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Driver failure causes

laurelkurt

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Do drivers fail from underpowered amp clipping or being fed too much power? I see this argued over in Kef speakers FB groups. Seems their full-range uni-q drivers self destruct fairly often, like every other day people post horrific pictures their shredded drivers, as if it's some kind of badge of honor. I've never seen 1 of their mids destroyed though. Thanks.


I already posted this in Newbie area. Nobody responded....
 

richard12511

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Do drivers fail from underpowered amp clipping or being fed too much power? I see this argued over in Kef speakers FB groups. Seems their full-range uni-q drivers self destruct fairly often, like every other day people post horrific pictures their shredded drivers, as if it's some kind of badge of honor. I've never seen 1 of their mids destroyed though. Thanks.


I already posted this in Newbie area. Nobody responded....

I've never destroyed a driver, so no first hand experience. I would think that both problems can damage them, but I'd guess clipping is more likely to. There are AMPs like the Benchmark AHB2 which have sophisticated clipping protections in place, but I'm not sure if most other amps do.
 

Inner Space

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Do drivers fail from underpowered amp clipping or being fed too much power?

Both, but vastly more often from clipping. If a powerful LF waveform is clipped, the elbow of the clip is read by a passive crossover as a HF signal, and the full power of the amp is directed to the tweeter, instantly melting the voice coil wires.

And too much power for too long will melt anything. Once or twice I worked stadium gigs, where the subwoofer arrays are as big as military vehicles, with dozens of 24" drivers, and routinely two or three would need replacement every night.
 

sergeauckland

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Drivers fail from excessive power. With bass drivers it's a case of mechanical damage due to excessive excursion, together with overheating of the voice coil that can melt the glues that holds it together and/or the excessive heat distorts the coil former so the coil rubs against the magnet pole pieces.

Tweeters tend to burn out the voice coil, again from excessive power.

As to amplifier clipping, this generates higher levels of high frequencies due to distortion, and if this is combined with a higher powered amplifier, then the combination will burn out the tweeter. If it's a low powered amplifier that's being used, then even with clipping, it's unlikely that there will be enough HF energy to burn out the tweeter. Possible, but unlikely depending on the actual power of the amp and the rating of the tweeter. The worse possible combination is a highish powered amplifier overdriven to clipping, if the tweeter is a fairly fragile one.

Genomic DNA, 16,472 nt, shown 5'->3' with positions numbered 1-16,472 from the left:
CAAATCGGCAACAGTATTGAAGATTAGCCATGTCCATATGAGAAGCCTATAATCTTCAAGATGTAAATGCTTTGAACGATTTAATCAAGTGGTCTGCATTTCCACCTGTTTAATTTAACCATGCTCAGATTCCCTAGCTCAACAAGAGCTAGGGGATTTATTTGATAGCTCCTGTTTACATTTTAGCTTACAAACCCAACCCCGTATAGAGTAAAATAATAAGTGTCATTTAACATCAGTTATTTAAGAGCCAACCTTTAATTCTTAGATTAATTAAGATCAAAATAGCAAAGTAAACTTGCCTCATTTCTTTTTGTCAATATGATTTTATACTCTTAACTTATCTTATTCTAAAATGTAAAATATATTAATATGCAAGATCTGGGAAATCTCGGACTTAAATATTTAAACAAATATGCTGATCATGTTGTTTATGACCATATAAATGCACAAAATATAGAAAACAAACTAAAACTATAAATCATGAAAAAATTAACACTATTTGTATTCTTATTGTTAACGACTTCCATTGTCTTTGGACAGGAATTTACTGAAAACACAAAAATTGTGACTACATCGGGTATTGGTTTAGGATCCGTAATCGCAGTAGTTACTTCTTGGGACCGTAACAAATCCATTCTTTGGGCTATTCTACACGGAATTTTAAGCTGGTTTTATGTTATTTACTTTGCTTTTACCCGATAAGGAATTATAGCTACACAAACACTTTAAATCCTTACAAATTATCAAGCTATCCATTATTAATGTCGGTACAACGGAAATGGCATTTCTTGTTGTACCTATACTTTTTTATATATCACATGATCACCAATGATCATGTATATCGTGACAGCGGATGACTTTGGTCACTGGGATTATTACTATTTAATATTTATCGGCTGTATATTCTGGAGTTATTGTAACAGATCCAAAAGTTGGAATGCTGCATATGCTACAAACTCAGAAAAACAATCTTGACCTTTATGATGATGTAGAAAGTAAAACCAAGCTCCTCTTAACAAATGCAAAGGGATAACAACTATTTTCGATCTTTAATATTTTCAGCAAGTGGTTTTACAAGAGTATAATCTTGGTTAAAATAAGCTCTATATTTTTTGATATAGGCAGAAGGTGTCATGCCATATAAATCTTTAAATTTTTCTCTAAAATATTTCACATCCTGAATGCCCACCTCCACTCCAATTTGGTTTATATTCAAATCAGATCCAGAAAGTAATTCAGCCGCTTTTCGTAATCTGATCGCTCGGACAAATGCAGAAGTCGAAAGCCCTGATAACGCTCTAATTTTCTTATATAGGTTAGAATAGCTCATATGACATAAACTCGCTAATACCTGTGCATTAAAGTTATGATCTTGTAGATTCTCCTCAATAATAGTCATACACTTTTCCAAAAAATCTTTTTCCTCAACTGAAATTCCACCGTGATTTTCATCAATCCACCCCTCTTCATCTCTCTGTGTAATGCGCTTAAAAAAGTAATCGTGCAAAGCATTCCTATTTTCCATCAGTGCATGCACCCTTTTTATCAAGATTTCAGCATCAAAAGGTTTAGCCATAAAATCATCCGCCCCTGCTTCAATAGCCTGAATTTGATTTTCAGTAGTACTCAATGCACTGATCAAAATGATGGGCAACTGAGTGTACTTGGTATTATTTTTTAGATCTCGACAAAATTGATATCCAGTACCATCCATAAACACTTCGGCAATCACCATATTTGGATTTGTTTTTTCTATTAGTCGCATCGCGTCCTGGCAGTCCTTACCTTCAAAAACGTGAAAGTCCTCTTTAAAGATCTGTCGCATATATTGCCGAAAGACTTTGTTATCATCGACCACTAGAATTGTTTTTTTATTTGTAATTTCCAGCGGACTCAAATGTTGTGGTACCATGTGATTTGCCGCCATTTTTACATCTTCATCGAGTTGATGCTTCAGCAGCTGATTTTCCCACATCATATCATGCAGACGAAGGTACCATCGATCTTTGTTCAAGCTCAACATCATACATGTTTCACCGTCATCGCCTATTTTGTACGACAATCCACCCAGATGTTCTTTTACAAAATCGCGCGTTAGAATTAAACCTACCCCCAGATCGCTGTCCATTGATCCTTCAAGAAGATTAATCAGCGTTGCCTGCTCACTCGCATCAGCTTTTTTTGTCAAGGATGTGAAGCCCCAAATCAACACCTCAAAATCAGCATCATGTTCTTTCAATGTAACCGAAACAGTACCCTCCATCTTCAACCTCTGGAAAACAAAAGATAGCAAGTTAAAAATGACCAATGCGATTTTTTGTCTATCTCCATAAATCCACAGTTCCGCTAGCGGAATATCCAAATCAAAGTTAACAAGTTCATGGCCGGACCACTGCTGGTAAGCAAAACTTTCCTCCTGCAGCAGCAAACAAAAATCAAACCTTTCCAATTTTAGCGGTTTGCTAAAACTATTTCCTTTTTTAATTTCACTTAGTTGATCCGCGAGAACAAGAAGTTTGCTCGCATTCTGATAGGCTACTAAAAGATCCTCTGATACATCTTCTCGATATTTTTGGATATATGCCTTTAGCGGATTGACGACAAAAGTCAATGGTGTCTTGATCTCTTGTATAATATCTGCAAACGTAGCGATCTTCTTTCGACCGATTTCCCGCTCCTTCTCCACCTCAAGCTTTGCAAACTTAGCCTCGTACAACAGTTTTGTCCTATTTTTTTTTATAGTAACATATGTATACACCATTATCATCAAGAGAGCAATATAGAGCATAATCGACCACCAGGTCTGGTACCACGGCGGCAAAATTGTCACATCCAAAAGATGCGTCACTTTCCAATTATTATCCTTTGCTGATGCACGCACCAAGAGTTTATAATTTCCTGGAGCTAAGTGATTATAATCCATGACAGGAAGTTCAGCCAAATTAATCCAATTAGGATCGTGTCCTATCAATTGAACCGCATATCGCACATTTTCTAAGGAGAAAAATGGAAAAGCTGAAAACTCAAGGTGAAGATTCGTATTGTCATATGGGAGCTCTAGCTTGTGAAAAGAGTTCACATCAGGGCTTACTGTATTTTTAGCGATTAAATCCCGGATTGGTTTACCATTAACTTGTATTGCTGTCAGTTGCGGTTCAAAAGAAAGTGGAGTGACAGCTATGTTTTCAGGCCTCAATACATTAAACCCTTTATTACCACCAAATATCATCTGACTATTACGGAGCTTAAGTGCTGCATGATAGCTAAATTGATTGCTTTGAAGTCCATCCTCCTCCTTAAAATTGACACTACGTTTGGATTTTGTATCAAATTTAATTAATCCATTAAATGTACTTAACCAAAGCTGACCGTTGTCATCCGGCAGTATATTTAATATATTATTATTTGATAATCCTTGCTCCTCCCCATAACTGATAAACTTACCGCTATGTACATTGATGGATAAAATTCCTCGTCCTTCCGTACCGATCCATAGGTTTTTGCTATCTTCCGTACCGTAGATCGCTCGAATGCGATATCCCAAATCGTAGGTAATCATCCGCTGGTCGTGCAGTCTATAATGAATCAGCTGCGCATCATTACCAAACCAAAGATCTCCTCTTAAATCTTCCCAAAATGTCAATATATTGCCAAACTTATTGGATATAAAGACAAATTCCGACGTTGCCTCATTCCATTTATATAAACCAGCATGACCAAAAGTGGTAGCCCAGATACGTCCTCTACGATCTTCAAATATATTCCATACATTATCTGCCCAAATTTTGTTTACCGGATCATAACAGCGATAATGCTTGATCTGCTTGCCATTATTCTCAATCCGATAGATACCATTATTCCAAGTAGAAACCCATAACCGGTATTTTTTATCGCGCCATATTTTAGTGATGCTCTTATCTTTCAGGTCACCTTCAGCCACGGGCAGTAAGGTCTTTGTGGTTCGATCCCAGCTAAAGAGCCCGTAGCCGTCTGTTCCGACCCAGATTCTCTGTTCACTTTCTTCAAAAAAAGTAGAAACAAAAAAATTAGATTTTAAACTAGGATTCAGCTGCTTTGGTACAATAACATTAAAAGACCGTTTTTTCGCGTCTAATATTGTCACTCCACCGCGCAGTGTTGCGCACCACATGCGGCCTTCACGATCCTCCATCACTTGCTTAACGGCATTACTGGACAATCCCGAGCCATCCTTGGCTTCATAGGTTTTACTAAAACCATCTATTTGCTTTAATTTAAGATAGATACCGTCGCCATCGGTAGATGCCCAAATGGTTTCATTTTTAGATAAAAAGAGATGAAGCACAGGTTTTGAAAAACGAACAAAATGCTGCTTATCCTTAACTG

It's mostly a myth that tweeters are burnt out more by a low power amp clipping than a high power amp. It depends on how much power, what tweeters, what type of programme material, i.e. how much HF there is in the music, It's excessive power that does for drivers, LF or HF.

One more benefit to active loudspeakers, drivers and amplifiers can be matched, and with DSP crossovers, HF limiters can act to protect the more fragile tweeters.

S.
 

MRC01

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... It's mostly a myth that tweeters are burnt out more by a low power amp clipping than a high power amp. It depends on how much power, what tweeters, what type of programme material, i.e. how much HF there is in the music, It's excessive power that does for drivers, LF or HF. ...
I agree, but like many myths, it is based on a thread of truth. With normal sounds (like music), amplitude gradually drops with frequency (roughly 6 dB / octave, so each doubling of frequency has roughly 1/4 the power). This means most of the amplitude in a musical signal comes from the low frequencies, and the high frequencies have far less amplitude. So the tweeters don't have to work very hard, most of the time, even when you're cranking it up they're only handling a small fraction of the power.

When the amplifier clips, it changes the frequency/power spectrum of the signal. Now, suddenly there is a lot more amplitude/power at high frequencies than there was in the music. Of course, whether this blows the tweeter depends on other factors.
 
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